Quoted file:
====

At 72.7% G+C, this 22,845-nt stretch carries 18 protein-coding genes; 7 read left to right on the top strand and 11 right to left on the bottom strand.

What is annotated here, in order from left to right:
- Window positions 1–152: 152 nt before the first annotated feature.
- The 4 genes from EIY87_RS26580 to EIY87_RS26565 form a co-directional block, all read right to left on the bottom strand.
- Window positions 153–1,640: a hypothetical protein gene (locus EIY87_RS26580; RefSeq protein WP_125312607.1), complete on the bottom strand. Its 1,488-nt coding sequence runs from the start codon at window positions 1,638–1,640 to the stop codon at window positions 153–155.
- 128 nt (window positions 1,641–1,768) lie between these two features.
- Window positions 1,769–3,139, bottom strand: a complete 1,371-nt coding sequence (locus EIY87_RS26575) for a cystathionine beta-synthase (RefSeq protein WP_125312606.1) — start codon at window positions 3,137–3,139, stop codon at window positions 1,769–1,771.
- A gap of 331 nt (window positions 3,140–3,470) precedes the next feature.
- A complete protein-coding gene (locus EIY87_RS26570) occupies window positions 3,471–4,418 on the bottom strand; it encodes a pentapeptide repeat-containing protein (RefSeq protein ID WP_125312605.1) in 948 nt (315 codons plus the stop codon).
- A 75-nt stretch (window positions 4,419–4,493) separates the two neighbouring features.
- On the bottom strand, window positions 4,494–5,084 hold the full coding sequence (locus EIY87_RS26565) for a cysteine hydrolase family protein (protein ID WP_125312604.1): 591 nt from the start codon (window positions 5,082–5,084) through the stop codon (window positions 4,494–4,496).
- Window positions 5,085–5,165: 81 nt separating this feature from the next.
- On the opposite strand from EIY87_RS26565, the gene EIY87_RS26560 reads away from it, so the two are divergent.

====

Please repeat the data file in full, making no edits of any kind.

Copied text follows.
At 72.7% G+C, this 22,845-nt stretch carries 18 protein-coding genes; 7 read left to right on the top strand and 11 right to left on the bottom strand.

What is annotated here, in order from left to right:
- Window positions 1–152: 152 nt before the first annotated feature.
- The 4 genes from EIY87_RS26580 to EIY87_RS26565 form a co-directional block, all read right to left on the bottom strand.
- Window positions 153–1,640: a hypothetical protein gene (locus EIY87_RS26580; RefSeq protein WP_125312607.1), complete on the bottom strand. Its 1,488-nt coding sequence runs from the start codon at window positions 1,638–1,640 to the stop codon at window positions 153–155.
- 128 nt (window positions 1,641–1,768) lie between these two features.
- Window positions 1,769–3,139, bottom strand: a complete 1,371-nt coding sequence (locus EIY87_RS26575) for a cystathionine beta-synthase (RefSeq protein WP_125312606.1) — start codon at window positions 3,137–3,139, stop codon at window positions 1,769–1,771.
- A gap of 331 nt (window positions 3,140–3,470) precedes the next feature.
- A complete protein-coding gene (locus EIY87_RS26570) occupies window positions 3,471–4,418 on the bottom strand; it encodes a pentapeptide repeat-containing protein (RefSeq protein ID WP_125312605.1) in 948 nt (315 codons plus the stop codon).
- A 75-nt stretch (window positions 4,419–4,493) separates the two neighbouring features.
- On the bottom strand, window positions 4,494–5,084 hold the full coding sequence (locus EIY87_RS26565) for a cysteine hydrolase family protein (protein ID WP_125312604.1): 591 nt from the start codon (window positions 5,082–5,084) through the stop codon (window positions 4,494–4,496).
- Window positions 5,085–5,165: 81 nt separating this feature from the next.
- On the opposite strand from EIY87_RS26565, the gene EIY87_RS26560 reads away from it, so the two are divergent.